Plans for plainclothes police officers to patrol bars and nightclubs to safeguard women from predatory men have sparked anger.
Ministers announced the controversial plans in response to mounting criticism the government is not doing enough to tackle violence against women in the wake of the tragic disappearance and death of Sarah Everard.
Measures for plainclothes police officers to monitor hospitality venues once they reopen when lockdown measures are eased have been bitterly criticised and mocked on social media.
Nic Mainwood, of the Centre for Women’s Justice, a legal charity that tackles violence against women, told The Independent: “This is quite frankly a bizarre idea particularly when women’s faith in the police has been so damaged with recent events.
“Many women will now be quite rightly asking ‘but who will protect me from the plainclothes officer?’. Undercover policing has recently been exposed as providing an opportunity for police officers to abuse their cover in forming inappropriate sexual contact with women. This initiative needs much more informed consideration.
“There are many specialist women’s sector organisations, like us, who are desperately calling for action and support from the government but none of us appear to have been consulted.
“A woman is killed every three days in the UK. Rape prosecutions are at an all-time low. We want perpetrators charged and prosecuted. And, we want the police and state agencies such as the Crown Prosecution Service (CPS) to take responsibility for failing to do so.”
The newly unveiled proposals come after senior politicians and campaigners condemned the Met Police over their aggressive response to a vigil to remember Ms Everard on Saturday night.
Dame Cressida Dick, the Met commissioner, has rebuffed calls to step down after officers were seen grabbing women standing on Clapham Common’s bandstand before taking them away while others at the vigil screamed and cried out.
The force said it had to act to protect public health during the Covid crisis – with the official version of the vigil called off by organisers Reclaim These Streets after the Met said the gathering would break lockdown rules.
Anger at the policing of the event has spawned protests with arrests made after protesters marched through central London to mourn Ms Everard and call out violence against women.
Andrea Simon, director of End Violence Against Women and Girls, told The Independent: “It’s a knee jerk reaction to women saying they have had enough of intolerable abuse and harassment they experience from men.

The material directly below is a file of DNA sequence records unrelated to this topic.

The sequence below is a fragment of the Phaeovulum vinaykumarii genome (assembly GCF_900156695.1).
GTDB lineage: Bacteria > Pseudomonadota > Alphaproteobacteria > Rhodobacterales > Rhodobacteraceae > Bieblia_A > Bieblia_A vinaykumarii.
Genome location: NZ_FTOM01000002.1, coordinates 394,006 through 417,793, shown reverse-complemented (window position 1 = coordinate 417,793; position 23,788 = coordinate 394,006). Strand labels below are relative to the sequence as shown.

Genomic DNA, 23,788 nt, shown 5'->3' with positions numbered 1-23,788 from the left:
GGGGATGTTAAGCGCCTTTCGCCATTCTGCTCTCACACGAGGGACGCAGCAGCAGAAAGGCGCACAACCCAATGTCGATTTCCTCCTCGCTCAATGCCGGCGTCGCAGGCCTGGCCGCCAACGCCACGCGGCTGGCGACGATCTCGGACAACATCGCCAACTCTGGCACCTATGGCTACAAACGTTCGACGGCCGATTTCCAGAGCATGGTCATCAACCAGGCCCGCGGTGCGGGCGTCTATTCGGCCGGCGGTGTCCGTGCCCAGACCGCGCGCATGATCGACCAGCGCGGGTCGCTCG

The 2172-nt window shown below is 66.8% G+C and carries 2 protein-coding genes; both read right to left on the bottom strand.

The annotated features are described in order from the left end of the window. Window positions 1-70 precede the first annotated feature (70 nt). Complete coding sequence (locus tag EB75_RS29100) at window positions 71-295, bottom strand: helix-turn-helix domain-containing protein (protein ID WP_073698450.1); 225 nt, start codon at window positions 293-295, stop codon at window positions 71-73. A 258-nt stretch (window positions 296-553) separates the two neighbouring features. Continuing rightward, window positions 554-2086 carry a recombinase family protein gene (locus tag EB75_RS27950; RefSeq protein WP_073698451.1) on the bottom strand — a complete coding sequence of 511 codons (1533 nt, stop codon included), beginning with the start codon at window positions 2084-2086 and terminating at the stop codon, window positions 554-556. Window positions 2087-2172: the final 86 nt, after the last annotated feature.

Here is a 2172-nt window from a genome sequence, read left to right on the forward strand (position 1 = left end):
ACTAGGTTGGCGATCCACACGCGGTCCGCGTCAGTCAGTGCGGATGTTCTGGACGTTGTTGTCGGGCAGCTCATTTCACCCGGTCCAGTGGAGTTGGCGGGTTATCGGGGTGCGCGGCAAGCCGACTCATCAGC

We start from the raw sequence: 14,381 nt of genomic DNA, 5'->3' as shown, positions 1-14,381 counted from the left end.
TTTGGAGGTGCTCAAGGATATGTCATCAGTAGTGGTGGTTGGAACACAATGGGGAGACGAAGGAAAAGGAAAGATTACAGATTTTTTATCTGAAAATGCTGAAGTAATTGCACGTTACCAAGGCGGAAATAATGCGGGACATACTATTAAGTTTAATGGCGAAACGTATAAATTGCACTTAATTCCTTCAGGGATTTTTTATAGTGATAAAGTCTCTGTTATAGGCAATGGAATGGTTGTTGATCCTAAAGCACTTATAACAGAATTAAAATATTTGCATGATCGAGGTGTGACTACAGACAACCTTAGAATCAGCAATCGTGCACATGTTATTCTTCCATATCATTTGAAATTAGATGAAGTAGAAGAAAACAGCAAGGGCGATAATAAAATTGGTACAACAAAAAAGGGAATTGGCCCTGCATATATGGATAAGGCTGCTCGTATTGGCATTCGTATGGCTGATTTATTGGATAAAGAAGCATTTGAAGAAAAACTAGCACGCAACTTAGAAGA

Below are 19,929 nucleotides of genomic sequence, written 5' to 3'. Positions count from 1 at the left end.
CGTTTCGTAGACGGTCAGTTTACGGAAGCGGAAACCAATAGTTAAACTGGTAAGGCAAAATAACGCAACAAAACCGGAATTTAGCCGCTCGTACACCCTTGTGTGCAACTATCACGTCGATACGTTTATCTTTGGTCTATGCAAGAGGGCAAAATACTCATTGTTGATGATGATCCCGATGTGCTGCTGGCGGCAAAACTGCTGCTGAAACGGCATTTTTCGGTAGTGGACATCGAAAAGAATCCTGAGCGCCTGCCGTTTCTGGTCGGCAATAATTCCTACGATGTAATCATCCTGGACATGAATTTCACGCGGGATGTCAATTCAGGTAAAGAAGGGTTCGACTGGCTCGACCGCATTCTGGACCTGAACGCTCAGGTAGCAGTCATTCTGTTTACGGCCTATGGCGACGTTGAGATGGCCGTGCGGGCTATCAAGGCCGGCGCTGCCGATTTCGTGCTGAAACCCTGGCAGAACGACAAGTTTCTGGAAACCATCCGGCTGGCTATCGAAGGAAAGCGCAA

“We need to do more to rebuild that trust in police. How can we expect the presence of plainclothes officers to reassure women this will increase their safety when we know there have been so many issues with undercover policing scandals and wider distrust in the police, particularly among black and minoritised communities. This is addressing the symptoms and not the cure.”
No 10 announced versions of a police operation named “Project Vigilant” would be rolled out around the country when bars and nightclubs are allowed to reopen when lockdown lifts.
A statement from said: “This is an internationally award winning-approach taken by Thames Valley Police where both uniformed and plainclothes officers identify predatory and suspicious offenders in the night-time economy.
“This can involve officers attending areas around clubs and bars undercover to better ensure women are safe in these locations, and increased patrols as people leave at closing time.”
Last year The Independent reported on how lawyers warned police officers are abusing their partners with impunity due to a “locker room culture” which turns a blind eye to domestic abuse. Centre for Women’s Justice (CWJ) previously found police officers harass and punish women who accuse officers of abuse.
Good Night Out, a campaign group calling for safer nightlife, said: “We’ve trained thousands of venue and bar staff to understand and respond to sexual harassment and not a single one has ever said ‘You know what would really help us feel safer? Undercover police in our workplace.”
While a spokesperson for Sisters Uncut, a feminist direct action group, told The Independent “any increase in police power” such as having undercover officers in bars or the controversial Police, Crime, Sentencing and Courts Bill being voted on in parliament on Tuesday “will lead to an increase in state violence; especially for those who are already additionally marginalised”.
Last Autumn, the Undercover Policing Inquiry scrutinised the tactics the Metropolitan Police’s Special Demonstration Squad (SDS) and the undercover part of the National Public Order Intelligence Unit have used since the late 1960s.
The inquiry looked into a slew of highly serious allegations of systematic abuses by undercover policing units as it examined how undercover officers spied on more than a thousand political groups. Phillippa Kaufmann QC was representing 20 women who were duped into sexual relationships by undercover officers between 1985 and 2015 – with some of these relationships having stretched on for years.
In 2015, the Met Police owned up to the fact women had been tricked into relationships that should have never taken place and forked out compensation to them.
Boris Johnson has said the government is committed to doing “everything we can” to make streets safe for women following Ms Evard’s death – with the government announcing a slew of “immediate steps” to do so after the government’s crime and justice task force held a meeting chaired by the PM on Monday.
On top of the plans to have police patrolling hospitality venues, the measures also involve doubling the Safer Streets fund – which delivers better lighting, CCTV among other provisions – to £45m.